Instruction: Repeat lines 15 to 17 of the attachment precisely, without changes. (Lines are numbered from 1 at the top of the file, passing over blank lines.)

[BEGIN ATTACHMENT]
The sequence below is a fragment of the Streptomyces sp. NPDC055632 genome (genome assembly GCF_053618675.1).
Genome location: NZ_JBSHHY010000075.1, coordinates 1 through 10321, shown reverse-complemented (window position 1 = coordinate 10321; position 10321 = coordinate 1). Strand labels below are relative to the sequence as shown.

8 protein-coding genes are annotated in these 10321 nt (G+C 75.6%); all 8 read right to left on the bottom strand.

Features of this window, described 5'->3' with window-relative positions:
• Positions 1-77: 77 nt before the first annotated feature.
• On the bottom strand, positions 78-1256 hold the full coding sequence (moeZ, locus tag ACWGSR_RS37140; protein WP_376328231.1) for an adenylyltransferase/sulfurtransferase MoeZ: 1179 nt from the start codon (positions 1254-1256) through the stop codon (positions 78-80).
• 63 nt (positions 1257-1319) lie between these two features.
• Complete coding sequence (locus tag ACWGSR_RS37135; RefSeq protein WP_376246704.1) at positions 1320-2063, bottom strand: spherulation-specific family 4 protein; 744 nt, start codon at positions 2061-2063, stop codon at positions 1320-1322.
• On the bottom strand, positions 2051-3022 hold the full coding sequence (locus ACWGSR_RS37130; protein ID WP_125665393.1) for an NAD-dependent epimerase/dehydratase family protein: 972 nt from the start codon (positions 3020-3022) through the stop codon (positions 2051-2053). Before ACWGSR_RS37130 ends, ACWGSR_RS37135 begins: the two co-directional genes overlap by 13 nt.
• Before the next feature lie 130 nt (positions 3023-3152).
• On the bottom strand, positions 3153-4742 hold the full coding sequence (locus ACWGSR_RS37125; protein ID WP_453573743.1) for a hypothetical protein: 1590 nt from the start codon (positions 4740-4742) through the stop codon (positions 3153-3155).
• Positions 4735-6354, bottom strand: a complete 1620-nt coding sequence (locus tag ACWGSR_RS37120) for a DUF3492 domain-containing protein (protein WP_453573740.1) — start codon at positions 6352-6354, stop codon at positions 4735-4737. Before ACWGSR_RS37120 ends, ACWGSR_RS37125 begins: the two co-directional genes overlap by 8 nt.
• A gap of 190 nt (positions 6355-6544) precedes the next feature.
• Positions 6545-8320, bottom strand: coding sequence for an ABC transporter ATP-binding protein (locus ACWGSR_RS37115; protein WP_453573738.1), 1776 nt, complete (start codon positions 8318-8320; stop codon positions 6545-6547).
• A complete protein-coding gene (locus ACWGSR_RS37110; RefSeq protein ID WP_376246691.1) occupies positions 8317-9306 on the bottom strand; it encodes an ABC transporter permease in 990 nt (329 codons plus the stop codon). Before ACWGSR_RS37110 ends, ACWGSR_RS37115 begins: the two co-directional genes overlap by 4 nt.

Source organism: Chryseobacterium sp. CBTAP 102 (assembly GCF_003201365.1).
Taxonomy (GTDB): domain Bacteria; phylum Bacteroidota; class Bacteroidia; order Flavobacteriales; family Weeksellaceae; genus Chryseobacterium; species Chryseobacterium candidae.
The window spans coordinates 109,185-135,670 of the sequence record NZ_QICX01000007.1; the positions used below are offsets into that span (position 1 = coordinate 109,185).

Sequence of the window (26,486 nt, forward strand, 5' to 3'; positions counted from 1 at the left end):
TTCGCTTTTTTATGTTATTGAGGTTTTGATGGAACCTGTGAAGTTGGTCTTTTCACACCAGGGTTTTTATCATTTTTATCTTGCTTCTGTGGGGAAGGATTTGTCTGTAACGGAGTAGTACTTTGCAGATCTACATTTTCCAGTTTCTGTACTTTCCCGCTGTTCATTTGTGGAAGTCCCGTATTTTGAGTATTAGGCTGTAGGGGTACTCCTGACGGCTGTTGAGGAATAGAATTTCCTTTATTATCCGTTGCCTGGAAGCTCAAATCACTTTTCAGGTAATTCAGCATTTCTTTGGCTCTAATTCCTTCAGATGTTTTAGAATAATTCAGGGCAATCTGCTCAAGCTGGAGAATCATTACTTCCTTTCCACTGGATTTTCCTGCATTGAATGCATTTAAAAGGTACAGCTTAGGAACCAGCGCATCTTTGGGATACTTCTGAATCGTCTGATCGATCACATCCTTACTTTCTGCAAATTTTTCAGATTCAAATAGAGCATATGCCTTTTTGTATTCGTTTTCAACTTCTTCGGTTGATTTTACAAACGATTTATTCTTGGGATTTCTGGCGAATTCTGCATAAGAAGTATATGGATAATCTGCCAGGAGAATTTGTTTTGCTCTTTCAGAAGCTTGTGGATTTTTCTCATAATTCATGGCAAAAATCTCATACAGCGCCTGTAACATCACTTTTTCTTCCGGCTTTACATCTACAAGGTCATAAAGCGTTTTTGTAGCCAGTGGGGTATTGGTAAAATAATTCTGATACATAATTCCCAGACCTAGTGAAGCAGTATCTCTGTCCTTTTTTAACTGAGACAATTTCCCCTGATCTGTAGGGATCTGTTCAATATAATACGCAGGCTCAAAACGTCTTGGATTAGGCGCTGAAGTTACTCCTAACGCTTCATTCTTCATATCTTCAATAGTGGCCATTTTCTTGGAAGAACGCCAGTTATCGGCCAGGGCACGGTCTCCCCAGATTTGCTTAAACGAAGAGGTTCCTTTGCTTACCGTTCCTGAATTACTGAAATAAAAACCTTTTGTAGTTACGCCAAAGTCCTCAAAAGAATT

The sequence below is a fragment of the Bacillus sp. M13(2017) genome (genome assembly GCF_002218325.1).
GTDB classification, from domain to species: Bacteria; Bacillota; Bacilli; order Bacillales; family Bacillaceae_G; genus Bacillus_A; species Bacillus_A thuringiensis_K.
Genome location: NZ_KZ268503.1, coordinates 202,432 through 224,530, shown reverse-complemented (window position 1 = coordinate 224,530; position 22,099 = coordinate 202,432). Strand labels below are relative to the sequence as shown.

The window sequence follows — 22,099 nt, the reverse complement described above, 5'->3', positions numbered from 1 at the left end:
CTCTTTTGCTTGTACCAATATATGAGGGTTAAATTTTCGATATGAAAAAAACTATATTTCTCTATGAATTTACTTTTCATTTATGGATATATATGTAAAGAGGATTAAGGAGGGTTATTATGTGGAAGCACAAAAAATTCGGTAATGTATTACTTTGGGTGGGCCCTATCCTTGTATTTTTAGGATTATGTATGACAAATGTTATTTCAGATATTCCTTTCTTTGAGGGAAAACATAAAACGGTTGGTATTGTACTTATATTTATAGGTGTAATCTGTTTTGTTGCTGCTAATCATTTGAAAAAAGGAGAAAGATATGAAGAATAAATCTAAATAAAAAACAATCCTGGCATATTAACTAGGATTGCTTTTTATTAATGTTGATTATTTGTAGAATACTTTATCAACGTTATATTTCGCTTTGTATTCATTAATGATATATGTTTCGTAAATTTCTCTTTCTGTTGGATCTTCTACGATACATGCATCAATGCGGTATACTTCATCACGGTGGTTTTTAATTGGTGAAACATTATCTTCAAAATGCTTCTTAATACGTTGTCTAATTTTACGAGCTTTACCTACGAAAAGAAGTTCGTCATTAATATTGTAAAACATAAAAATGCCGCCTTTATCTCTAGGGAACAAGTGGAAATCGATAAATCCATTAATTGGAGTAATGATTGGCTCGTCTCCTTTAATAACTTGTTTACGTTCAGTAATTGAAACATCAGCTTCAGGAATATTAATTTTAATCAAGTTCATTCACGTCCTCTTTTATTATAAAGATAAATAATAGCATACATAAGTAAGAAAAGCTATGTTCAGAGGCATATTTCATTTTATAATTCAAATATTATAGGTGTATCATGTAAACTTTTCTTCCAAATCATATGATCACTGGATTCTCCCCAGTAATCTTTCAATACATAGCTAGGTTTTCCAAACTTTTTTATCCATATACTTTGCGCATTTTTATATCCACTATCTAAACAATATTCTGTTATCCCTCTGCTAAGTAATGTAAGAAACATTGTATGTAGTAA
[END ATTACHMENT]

• A complete protein-coding gene (locus ACWGSR_RS37110; RefSeq protein ID WP_376246691.1) occupies positions 8317-9306 on the bottom strand; it encodes an ABC transporter permease in 990 nt (329 codons plus the stop codon). Before ACWGSR_RS37110 ends, ACWGSR_RS37115 begins: the two co-directional genes overlap by 4 nt.

Source organism: Chryseobacterium sp. CBTAP 102 (assembly GCF_003201365.1).
Taxonomy (GTDB): domain Bacteria; phylum Bacteroidota; class Bacteroidia; order Flavobacteriales; family Weeksellaceae; genus Chryseobacterium; species Chryseobacterium candidae.